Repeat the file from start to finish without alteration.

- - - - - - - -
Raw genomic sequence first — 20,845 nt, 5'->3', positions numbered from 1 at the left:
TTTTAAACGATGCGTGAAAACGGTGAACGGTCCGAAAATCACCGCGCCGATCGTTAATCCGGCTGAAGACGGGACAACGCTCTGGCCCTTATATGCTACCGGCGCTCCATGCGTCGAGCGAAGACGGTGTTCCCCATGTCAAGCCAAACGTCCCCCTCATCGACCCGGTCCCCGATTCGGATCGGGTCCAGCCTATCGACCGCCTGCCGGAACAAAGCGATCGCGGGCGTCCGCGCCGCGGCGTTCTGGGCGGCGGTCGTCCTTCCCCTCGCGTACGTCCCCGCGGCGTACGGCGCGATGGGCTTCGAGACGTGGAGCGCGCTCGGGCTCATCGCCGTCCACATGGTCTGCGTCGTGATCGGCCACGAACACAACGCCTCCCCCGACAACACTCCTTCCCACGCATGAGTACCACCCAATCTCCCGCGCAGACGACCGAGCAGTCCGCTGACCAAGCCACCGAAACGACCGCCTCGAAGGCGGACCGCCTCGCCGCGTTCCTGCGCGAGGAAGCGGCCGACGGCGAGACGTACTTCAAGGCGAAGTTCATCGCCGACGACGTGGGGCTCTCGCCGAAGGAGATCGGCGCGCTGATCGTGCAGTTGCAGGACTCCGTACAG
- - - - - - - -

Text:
Raw genomic sequence first — 20,845 nt, 5'->3', positions numbered from 1 at the left:
TTTTAAACGATGCGTGAAAACGGTGAACGGTCCGAAAATCACCGCGCCGATCGTTAATCCGGCTGAAGACGGGACAACGCTCTGGCCCTTATATGCTACCGGCGCTCCATGCGTCGAGCGAAGACGGTGTTCCCCATGTCAAGCCAAACGTCCCCCTCATCGACCCGGTCCCCGATTCGGATCGGGTCCAGCCTATCGACCGCCTGCCGGAACAAAGCGATCGCGGGCGTCCGCGCCGCGGCGTTCTGGGCGGCGGTCGTCCTTCCCCTCGCGTACGTCCCCGCGGCGTACGGCGCGATGGGCTTCGAGACGTGGAGCGCGCTCGGGCTCATCGCCGTCCACATGGTCTGCGTCGTGATCGGCCACGAACACAACGCCTCCCCCGACAACACTCCTTCCCACGCATGAGTACCACCCAATCTCCCGCGCAGACGACCGAGCAGTCCGCTGACCAAGCCACCGAAACGACCGCCTCGAAGGCGGACCGCCTCGCCGCGTTCCTGCGCGAGGAAGCGGCCGACGGCGAGACGTACTTCAAGGCGAAGTTCATCGCCGACGACGTGGGGCTCTCGCCGAAGGAGATCGGCGCGCTGATCGTGCAGTTGCAGGACTCCGTACAG